Some parts of modern adult life, like root canals and IRS audits, are both miserable and hard to avoid. Going through probate might not be quite as torturous as having teeth pulled, but it’s not something anyone does for fun. Avoiding probate is generally a goal of estate planning for good reason.
What is Probate?
In short, probate is the court process by which property is passed from a decedent (someone who has died) to the people who are entitled to inherit it. Determining who receives what is typically straightforward if the decedent left behind a will spelling out his or her wishes. If there is no will, it falls to the court to decide who gets what.
One of the first things that happens during probate is the appointment of a personal representative, formerly known as the executor. The personal representative may be named in the will, or a person who wants to act in this capacity may volunteer if there is no will. Either way, the personal representative must petition the probate court to get the authority to actually manage and distribute the assets in the person’s estate.
It’s a myth that having a will means avoiding probate. The personal representative still has to be approved by the court, even if the decedent named that person in the will.
What Constitutes Probate Property?
Only certain types of assets can be transferred through probate. Property must be in the decedent’s sole name at the time of his or her death. If the decedent co-owned a bank account with his spouse, for example, his share passes to the spouse upon his death – he can’t leave his “half” to someone in his will. Likewise, a house or other real property co-owned by spouses typically becomes the sole property of the surviving owner.
An exception is made for property held by tenants in common, an arrangement in which co-owners are each entitled to a share of the property. Each owner’s share passes to his or her estate at death and can then be inherited by a beneficiary, so this is one way in which joint property can be transferred through probate.
Assets held in trusts and certain accounts that are transferable upon death are not probate property because they are already set up to have named beneficiaries. The transfer of these assets doesn’t require the input of the courts.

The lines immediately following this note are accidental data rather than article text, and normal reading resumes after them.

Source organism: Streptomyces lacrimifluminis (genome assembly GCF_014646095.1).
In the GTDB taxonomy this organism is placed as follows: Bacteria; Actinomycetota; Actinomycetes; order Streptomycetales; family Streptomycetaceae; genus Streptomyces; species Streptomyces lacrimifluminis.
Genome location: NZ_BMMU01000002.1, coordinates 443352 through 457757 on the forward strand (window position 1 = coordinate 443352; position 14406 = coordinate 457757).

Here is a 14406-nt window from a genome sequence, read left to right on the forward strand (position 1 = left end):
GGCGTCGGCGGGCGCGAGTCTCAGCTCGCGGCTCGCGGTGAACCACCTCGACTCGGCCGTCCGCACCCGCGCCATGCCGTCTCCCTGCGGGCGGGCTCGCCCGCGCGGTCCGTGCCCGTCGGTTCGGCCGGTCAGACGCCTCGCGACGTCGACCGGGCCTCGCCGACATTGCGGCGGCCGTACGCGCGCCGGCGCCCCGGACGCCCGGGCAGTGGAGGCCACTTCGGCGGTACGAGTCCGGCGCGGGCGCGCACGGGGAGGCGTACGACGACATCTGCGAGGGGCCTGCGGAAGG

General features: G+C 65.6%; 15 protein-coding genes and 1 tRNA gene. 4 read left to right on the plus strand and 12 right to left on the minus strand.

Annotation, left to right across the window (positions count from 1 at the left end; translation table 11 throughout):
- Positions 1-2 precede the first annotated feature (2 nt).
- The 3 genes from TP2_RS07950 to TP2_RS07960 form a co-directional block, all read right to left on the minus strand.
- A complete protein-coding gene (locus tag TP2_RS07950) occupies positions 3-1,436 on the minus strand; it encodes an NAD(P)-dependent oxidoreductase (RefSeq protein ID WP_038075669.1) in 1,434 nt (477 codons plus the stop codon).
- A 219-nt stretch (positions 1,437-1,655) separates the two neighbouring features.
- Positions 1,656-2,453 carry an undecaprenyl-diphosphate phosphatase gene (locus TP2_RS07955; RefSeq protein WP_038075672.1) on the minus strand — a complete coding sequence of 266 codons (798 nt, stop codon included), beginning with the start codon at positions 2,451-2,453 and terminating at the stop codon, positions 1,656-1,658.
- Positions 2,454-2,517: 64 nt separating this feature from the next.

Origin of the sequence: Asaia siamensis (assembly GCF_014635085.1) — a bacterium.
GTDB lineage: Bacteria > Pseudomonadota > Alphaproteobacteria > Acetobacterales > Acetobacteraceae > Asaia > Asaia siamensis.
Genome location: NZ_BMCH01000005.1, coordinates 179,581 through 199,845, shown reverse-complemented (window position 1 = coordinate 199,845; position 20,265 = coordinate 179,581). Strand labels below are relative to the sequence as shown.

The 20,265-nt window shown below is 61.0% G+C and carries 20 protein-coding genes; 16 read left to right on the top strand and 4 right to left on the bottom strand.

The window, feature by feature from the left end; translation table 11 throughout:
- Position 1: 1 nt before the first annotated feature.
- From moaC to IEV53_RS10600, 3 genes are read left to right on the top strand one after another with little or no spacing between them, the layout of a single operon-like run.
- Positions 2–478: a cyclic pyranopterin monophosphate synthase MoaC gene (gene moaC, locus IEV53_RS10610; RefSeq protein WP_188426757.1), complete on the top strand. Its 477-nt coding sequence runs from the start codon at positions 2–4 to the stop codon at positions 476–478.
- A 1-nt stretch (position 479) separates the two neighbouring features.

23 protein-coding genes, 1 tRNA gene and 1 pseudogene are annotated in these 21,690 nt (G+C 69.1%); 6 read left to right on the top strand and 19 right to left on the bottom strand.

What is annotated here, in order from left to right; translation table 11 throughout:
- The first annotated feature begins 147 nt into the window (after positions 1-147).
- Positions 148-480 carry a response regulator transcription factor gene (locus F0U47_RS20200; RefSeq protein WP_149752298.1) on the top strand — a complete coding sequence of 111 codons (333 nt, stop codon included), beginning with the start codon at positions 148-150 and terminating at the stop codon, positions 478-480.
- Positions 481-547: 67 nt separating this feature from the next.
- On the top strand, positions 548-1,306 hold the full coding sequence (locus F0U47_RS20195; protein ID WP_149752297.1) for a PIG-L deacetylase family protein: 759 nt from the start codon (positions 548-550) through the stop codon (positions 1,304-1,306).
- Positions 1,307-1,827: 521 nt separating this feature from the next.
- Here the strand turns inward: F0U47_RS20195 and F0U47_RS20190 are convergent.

Why Should I Avoid Probate?
The emotional toll is one of the primary perils of going through probate. The personal representative role is usually filled by a close relative of the deceased, who will then navigate a stressful legal process while grieving and managing other tasks like cleaning out the decedent’s home. Probate typically stretches on for months. Some cases last for more than a year. Beneficiaries don’t receive any money until the process is complete, which can be devastating if minor children or dependents rely on that money to cover living expenses.
Depending on the complexity of the estate, the process can also be expensive. It’s not uncommon for families to spend thousands on court filing fees and attorney fees. Hiring an attorney isn’t strictly necessary – personal representatives can represent themselves in court – but it’s useful because going through probate is confusing and can be overwhelming for grieving families. An attorney will usually require a retainer before beginning work. It can be reimbursed by the decedent’s estate, but that eats into the inheritance that the beneficiaries receive.
There’s a public element to probate that complicates some cases. Certain documents become public record, and some probate proceedings include hearings that require details of the decedent’s estate to be shared in open court. It’s not unheard of for distant relatives to make claims against a decedent’s estate after learning that probate is underway. Probate actions also have to be published in a newspaper, so creditors who have a claim against the decedent can find out that there’s money on the table.
Dealing with creditors is always a thorny part of probate. When a decedent leaves behind outstanding debts, creditors can stake a claim on any probate property. Here in Massachusetts, MassHealth can recover money from a member’s estate as reimbursement for what it spent on the person’s care. Massachusetts law allows MassHealth and other creditors to be paid back from a decedent’s estate before any heirs access any money. Sometimes creditors wipe out the balance of a probate estate and leave nothing for person’s beneficiaries.
How Can I Avoid Probate?
Thorough estate planning is the best way to spare your loved ones from going through probate – or at the very least, making sure the process is as painless as possible. Establishing trusts is one way to transfer assets to loved ones without inviting the court’s interference. Ultimately, your specific circumstances will determine what tools best serve your needs. Estate planning isn’t a one-size-fits-all process.
We know that these issues can be confusing, and that you might not know where to begin. At Ladimer Law Office PC, our attorneys specialize in estate planning and strive to take the worry out of this process. Contact us to get started.
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Ladimer Law specializes in estate planning. We protect our clients, their heirs, and their assets by listening closely, knowing the law, and executing estate plans that fit and evolve.